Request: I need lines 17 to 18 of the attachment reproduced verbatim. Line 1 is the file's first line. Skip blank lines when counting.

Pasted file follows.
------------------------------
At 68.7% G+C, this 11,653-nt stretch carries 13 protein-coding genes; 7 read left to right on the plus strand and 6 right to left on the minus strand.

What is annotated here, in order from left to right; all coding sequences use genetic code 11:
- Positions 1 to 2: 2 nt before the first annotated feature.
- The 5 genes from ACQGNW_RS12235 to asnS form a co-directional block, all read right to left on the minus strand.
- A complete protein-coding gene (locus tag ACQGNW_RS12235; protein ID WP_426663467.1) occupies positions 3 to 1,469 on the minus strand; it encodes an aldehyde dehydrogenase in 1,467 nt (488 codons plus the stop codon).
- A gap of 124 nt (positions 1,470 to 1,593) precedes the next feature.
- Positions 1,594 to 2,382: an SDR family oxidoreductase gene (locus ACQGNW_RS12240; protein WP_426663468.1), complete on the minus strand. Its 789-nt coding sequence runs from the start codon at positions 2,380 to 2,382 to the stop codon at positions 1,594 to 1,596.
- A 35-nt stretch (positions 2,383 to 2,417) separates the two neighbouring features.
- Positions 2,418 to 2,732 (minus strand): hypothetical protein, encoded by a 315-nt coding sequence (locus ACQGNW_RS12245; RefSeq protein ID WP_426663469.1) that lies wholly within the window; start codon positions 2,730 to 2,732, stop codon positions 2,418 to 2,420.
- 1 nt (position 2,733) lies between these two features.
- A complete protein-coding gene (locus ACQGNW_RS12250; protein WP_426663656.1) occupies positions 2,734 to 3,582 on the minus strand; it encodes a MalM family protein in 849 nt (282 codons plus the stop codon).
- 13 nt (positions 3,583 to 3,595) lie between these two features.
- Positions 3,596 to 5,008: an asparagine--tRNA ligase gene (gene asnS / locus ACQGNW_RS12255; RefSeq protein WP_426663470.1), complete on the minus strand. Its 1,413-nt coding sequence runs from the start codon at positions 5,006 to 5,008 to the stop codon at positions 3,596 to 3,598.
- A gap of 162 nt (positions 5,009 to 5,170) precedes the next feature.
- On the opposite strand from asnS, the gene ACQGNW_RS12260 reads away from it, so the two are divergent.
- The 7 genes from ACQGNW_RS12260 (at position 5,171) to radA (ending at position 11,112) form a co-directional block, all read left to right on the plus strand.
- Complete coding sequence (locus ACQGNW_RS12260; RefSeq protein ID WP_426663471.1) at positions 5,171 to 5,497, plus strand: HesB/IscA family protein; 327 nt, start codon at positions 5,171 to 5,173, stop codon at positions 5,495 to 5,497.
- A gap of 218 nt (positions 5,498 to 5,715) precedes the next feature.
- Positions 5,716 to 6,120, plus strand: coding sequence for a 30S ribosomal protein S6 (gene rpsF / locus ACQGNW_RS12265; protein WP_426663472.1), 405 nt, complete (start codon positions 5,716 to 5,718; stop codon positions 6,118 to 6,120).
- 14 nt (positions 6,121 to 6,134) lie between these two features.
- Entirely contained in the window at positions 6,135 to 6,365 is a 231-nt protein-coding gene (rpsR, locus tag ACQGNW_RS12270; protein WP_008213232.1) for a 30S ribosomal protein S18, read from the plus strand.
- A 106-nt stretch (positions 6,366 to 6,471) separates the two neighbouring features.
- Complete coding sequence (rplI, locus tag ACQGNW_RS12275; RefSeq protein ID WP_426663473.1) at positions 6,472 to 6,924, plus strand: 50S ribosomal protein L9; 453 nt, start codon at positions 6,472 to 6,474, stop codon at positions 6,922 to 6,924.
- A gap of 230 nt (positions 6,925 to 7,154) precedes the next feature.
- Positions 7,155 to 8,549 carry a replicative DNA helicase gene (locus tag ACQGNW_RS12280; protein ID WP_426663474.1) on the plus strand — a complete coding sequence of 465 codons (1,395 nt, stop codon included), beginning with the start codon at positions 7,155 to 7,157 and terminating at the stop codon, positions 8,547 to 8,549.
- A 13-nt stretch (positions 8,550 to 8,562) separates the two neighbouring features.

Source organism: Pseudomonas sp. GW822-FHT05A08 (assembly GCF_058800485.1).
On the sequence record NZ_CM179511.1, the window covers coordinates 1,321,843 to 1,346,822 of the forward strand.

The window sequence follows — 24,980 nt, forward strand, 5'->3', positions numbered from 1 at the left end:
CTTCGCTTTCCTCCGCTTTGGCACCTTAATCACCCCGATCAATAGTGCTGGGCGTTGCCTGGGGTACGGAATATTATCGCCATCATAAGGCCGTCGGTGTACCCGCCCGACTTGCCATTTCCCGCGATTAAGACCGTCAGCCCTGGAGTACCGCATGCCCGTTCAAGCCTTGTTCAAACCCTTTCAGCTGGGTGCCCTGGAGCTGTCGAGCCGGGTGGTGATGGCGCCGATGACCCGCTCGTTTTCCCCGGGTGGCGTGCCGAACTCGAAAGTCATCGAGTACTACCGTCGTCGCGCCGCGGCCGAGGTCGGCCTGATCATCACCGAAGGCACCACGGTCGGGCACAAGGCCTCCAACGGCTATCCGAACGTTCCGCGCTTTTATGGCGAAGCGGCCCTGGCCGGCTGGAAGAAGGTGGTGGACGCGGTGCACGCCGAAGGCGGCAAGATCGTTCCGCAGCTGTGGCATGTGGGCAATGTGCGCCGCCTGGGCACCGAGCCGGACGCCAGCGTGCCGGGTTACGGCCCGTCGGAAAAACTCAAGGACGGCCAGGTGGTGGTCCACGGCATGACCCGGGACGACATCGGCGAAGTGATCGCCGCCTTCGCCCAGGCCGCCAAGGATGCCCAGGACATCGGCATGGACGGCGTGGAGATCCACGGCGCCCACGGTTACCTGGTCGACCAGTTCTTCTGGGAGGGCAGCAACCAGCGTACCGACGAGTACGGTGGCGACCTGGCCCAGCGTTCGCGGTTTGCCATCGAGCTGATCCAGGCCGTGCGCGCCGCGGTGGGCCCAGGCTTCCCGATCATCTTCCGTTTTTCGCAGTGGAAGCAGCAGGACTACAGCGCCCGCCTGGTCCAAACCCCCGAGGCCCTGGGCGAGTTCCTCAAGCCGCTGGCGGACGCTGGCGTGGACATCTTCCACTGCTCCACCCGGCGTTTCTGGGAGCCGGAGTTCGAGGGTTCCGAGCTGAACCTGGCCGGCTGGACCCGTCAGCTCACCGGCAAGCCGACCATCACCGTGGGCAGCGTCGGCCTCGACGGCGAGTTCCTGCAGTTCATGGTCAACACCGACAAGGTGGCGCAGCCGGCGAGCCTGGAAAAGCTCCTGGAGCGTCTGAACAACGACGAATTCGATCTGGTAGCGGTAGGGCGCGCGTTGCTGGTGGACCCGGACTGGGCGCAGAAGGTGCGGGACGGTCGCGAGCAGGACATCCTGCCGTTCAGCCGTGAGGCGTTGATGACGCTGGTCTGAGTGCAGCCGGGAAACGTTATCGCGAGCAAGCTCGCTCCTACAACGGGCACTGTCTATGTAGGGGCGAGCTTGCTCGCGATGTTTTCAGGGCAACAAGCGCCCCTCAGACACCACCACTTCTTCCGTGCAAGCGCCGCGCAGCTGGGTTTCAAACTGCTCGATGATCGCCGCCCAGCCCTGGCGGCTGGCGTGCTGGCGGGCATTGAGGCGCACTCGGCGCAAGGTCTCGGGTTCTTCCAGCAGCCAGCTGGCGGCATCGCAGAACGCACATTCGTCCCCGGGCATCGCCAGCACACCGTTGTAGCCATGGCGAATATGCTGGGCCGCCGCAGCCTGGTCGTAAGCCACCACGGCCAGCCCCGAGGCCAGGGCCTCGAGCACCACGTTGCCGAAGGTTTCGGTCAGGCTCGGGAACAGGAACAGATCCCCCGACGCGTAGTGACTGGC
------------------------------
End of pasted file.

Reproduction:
- Complete coding sequence (locus ACQGNW_RS12260; RefSeq protein ID WP_426663471.1) at positions 5,171 to 5,497, plus strand: HesB/IscA family protein; 327 nt, start codon at positions 5,171 to 5,173, stop codon at positions 5,495 to 5,497.
- A gap of 218 nt (positions 5,498 to 5,715) precedes the next feature.